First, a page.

Transforaminal injection info
Transforaminal epidural injection is done for both diagnosis and treatment of pain from the lumbar spinal nerves and pain originating from the lumbar intervertebral discs.
The main effect of a transforaminal epidural is to reduce pain, improve mobility and hasten resolution of symptoms. The duration of pain relief can last from only hours to several months and varies from patient to patient. Treatment can be repeated, and those patients who respond to TFIs usually require an average of less than two injections, and no more than four.
You must tell us if:
You are pregnant
Have allergies to iodine or shellfish
Have any skin infections
Have bleeding problems or are or blood thinners such as warfarin.
Please arrange for a friend or relative to drive you home after your injection appointment, as you may be a little unsteady or feel slightly numb or weak to drive.
Please STOP your normal pain medication before this procedure. You can eat and drink as normal before the procedure.
During the procedure, you will be made comfortable and lying face down. You will be completely awake and able to listen and speak during the procedure.
Antiseptic is applied to the skin and a sterile drape over the area. Local anaesthetic is then used to numb the area which can feel uncomfortable in the short term. The needle is then advanced down to target the painful area under x-ray guidance.
If at any time you are concerned or want to stop the procedure you can say so. However, this is unlikely to be necessary.
The whole procedure usually takes less than 30 minutes.
After the procedure, you will be required to remain at the radiology facility for about 30mins, so the result of the block can be assessed.
At follow-up assessments you will be asked to grade your pain level and to test if any of your Activities of Daily Living (ADLs) have been restored. Within a short time after the block you should know if it has relieved your pain;
If your pain is not relieved, don’t be afraid to say so.
If only part of your pain is relieved, try to explain which part has been relieved and which part has not.
You will be contacted the next day by telephone to assess the longer-term results of the block.
Common side effects:
Approximately 1-5 % of patients have headache and facial flushing. Both of these usually subside spontaneously within a couple of days. Allergy to the corticosteroid solution could cause an immediate hot flush or rash.
Your leg or foot could become “numb”. This is rare but could last as long as the effect of the local anaesthetic, so you should always attend with a driver.
Sometimes when patients obtain relief, they experience a “rebound” effect when their pain returns, that is, it feels worse at first then settles back down to the accustomed level. It is recommended that you do not undertake any extraordinary activities while the block is in effect.
Long-term use of corticosteroids can cause problems such as thinning of skin or bone, raised blood sugars, weight gain and increased blood pressure. These effects are dose related and unlikely to be a problem unless injections are used frequently. Women may experience menstrual disturbance for a short time.
Rare Risks and Complications:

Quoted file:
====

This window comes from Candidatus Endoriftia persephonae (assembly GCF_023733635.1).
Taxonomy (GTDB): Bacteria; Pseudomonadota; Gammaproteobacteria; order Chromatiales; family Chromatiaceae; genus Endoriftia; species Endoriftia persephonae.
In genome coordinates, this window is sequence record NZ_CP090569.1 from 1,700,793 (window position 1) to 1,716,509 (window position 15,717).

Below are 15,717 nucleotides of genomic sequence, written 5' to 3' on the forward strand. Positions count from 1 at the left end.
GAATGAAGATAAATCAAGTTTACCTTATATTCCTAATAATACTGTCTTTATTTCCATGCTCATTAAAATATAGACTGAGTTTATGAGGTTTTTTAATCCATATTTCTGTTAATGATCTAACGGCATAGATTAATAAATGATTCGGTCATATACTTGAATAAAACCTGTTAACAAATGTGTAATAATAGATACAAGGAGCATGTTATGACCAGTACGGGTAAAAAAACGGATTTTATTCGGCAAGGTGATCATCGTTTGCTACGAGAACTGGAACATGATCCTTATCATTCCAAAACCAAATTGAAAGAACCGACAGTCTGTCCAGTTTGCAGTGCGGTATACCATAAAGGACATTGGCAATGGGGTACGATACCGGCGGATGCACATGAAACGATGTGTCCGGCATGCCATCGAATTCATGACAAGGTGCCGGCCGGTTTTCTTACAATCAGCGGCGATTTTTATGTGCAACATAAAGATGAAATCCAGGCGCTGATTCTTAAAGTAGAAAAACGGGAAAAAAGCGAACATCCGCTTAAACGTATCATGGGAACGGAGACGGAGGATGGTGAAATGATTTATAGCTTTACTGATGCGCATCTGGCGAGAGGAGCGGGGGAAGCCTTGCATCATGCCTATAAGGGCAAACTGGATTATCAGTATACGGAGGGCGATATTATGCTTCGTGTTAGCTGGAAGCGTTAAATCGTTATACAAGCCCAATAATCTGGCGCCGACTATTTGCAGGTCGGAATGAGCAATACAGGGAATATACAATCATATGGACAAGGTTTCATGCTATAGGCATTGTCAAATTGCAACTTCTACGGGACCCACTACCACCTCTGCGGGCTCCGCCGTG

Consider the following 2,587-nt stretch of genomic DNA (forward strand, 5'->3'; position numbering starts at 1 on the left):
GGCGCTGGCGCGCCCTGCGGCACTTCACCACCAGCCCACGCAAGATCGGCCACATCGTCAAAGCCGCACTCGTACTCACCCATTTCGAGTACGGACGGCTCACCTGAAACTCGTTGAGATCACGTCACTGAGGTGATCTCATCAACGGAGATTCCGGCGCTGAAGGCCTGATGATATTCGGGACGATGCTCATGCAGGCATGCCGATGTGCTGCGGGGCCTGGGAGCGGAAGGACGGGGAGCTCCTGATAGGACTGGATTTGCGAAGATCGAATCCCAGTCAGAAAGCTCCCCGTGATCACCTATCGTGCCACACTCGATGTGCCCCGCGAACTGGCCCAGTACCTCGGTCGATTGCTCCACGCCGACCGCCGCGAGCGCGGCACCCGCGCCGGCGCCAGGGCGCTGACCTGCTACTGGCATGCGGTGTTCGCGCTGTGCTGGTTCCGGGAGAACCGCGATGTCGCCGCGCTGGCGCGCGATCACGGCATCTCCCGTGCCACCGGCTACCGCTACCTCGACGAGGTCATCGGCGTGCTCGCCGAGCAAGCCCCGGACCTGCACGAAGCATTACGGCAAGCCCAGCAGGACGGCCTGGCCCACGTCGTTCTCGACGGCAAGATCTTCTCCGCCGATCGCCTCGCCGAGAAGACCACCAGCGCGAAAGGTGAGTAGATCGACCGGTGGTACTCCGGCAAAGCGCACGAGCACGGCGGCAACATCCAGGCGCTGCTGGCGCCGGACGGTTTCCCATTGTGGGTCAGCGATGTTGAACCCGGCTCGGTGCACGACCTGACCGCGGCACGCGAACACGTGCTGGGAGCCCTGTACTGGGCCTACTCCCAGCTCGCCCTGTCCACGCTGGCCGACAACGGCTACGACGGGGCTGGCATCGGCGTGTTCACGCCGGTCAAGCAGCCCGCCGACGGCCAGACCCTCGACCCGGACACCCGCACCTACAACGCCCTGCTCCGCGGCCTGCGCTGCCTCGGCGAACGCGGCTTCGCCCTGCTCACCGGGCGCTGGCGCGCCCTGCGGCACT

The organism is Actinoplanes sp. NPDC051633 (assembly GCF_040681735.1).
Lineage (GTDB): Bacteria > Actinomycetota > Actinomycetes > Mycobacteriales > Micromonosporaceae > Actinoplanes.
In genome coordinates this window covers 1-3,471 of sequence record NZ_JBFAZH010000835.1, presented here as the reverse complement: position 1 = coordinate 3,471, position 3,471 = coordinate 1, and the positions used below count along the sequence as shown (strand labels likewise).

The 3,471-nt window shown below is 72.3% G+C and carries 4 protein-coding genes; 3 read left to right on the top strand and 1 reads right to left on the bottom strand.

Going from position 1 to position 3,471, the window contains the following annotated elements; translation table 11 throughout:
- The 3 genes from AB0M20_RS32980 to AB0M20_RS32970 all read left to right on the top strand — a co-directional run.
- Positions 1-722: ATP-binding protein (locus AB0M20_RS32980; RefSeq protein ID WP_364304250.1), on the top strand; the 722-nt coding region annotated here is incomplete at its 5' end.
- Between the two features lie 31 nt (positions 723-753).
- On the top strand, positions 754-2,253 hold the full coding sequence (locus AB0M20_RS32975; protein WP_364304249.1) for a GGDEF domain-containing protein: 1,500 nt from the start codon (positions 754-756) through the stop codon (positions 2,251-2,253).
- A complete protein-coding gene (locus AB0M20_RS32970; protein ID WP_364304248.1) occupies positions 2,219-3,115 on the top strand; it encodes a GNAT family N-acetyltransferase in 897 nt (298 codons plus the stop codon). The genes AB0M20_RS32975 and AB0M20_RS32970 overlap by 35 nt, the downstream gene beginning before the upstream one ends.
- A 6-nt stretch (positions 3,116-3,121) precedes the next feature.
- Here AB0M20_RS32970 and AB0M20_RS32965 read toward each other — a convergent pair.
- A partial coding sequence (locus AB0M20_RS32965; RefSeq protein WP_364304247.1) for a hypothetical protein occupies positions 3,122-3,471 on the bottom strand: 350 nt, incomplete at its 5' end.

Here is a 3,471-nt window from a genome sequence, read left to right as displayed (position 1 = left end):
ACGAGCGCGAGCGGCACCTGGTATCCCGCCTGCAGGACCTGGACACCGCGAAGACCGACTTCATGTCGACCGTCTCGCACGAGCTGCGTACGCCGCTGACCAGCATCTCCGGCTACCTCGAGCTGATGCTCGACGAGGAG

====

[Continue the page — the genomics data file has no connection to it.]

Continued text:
The risk of an infection from the procedure is incredibly low and likely less than 1:10,000 but please contact us immediately if any increasing pain, redness or swelling in the area.
Very rare but serious complication can occur if the wrong amounts of drugs are injected or if the drugs are accidentally injected into the wrong space such as the small arteries supplying the spinal cord. This could include irritation or damage to the spinal cord or spinal nerves. In order to minimise the risk of injecting into blood vessels, contrast material is injected first to check and the procedure may be stopped if so.
Some further points regarding transforaminal injection of corticosteroid
The procedure is to treat your leg (sciatica) pain
It may also help your back pain
It does not “cure” the underlying disc injury or degradation - this usually repairs itself in time
Approximately 80% of people will get a reduction of 50% or more with their pain and 50% people will have 80% or more reduction
The injection can be repeated if there is a good but not complete response at a subsequent date
If your pain is not relieved at all, then surgery may be necessary
If one can better control the pain then the disc will slowly stabilise and heal over time without you being in disabled by ongoing pain
Your leg/back pain maybe a little aggravated for several days even 4 to 5 days after the procedure before the steroid (cortisone) effect takes hold
If your pain is relieved it is important to continue with that level of activity you were doing whilst in pain. Excessive activity including sport/gardening/lifting may aggravate the underlying injury despite the apparent loss of pain
It may take a number of months for the disc to stabilise and the protrusion to resorb ie it slowly gets broken down and absorbed by the body – it does not “go” back into the disc itself
The injection has two components
Primarily it is diagnostic – ie does the anaesthetic component completely relieve your usual pain for a period of hours after the injection?
Secondarily it is therapeutic – ie does the steroid (cortisone) reduce the inflammatory mediated pain over the subsequent days?
If any concerns after the procedure please call The MSK Institute directly on 021 249 1110 or attend an after-hours doctor if our doctors are unavailable.